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Are You Entitled to Overtime For Working at the Boss's Home?

Wage and hour violation claims can sometimes be unique. A very recent case decided by the federal court in Pennsylvania involved an interesting claim brought by landscapers performing work at their employer’s home after hours. The issue was whether these landscapers could sue because they were not paid overtime for that work. They worked for a real estate company and the company’s owner had them performing landscaping work at two of his personal residences.

Provisions of the Fair Labor Standards Act

Under the Fair Labor Standards Act (FLSA), overtime is considered any time spent working over eight hours a day or forty hours a week. The FLSA, a federal law, requires employers to pay hourly employees one and one-half times their normal hourly rate for all overtime worked. Although there are a few exceptions, these exceptions only apply to certain employees in certain situations.

Bedolla v. Brandolini Alleged Wage Violations

The plaintiffs were landscapers and were required to perform work at the homes of the owner, chairman, and CEO of the real estate company. One of the workers was terminated, leaving the other to take on those additional duties. The worker questioned his supervisor about compensation for the overtime worked and then sent a letter directly to the owner complaining that he was not being fairly compensated. It is alleged that the employee was then subjected to retaliation because of his complaints and requests for overtime compensation. Specifically, he alleged that he was accused of engaging in misconduct and denied continued use of a work vehicle. He was also denied overtime compensation. Finally, not long after his complaint, he was terminated and not paid for the time he had worked on the final day.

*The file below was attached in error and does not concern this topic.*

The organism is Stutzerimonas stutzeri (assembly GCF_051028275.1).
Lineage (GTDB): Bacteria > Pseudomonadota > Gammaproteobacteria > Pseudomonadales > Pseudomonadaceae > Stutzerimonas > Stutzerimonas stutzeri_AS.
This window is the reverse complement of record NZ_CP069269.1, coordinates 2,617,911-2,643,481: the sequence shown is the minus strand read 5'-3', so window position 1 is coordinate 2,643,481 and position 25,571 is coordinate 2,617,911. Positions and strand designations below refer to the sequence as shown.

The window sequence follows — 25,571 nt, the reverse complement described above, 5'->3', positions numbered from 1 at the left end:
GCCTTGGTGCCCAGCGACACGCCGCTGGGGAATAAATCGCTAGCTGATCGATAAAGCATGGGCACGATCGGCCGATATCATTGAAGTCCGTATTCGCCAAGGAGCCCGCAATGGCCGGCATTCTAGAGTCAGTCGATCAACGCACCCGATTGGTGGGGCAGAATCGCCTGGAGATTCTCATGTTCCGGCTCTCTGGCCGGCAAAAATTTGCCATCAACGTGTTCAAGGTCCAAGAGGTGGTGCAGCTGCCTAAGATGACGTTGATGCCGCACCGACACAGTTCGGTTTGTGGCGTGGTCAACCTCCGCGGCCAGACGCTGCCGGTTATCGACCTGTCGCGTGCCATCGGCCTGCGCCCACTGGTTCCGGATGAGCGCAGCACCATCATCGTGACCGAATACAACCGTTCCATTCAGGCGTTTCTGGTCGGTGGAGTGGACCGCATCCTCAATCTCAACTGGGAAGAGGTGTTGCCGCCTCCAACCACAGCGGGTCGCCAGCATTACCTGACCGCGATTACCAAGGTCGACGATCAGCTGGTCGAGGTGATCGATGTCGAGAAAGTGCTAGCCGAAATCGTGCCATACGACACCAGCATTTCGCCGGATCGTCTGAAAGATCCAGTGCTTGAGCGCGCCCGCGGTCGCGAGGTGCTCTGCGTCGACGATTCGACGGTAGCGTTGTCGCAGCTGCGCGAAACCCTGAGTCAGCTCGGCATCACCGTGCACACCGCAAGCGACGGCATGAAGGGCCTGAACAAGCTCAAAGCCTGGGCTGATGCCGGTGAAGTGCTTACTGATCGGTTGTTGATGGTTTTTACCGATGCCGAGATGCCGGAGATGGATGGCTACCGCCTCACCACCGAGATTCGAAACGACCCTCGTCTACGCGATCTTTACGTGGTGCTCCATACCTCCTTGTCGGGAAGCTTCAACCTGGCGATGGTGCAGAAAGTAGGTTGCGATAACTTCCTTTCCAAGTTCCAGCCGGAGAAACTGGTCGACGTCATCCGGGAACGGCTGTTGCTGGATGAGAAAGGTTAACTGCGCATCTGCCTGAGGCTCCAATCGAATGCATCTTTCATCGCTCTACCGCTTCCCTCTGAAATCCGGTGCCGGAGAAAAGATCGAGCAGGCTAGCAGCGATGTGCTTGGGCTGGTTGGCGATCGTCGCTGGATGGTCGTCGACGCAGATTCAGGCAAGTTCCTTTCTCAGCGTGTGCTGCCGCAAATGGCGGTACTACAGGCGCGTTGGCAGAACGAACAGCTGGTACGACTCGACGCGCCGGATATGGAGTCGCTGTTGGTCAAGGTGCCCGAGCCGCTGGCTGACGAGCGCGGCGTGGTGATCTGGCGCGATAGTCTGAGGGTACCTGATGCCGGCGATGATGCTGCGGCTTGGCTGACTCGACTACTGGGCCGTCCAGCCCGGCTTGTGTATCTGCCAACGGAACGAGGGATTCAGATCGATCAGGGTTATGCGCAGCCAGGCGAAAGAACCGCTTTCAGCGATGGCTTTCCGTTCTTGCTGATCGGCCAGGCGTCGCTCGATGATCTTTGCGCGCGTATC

Legal issue regarding joint employment status

The workers filed the lawsuit against both the real estate company and the owner for whom they were performing the work at the owner’s residence. One of the issues the court had to address in that case was whether the defendants were joint employers. In other words, did they both control and direct the employees and their work?

Among other things, the plaintiffs asserted that their paystubs listed the company address and the owner himself as the employer. They also argued that the company “required or permitted” the owner to use shirts and jackets with the company logo for the landscapers to wear while performing their duties which meant they were holding themselves out to the public as employees. Ultimately, the court found that the company exerted “significant control” over the employees and allowed them to proceed on a joint employment theory against both named defendants.

If you feel you have been the victim of discrimination or retaliation in the workplace, or if you have any other questions regarding your employment rights, please contact the experienced employment law attorneys at Wrady & Michel, LLC. You can contact us either online or by calling us at (205) 265-1880. We are here to serve you!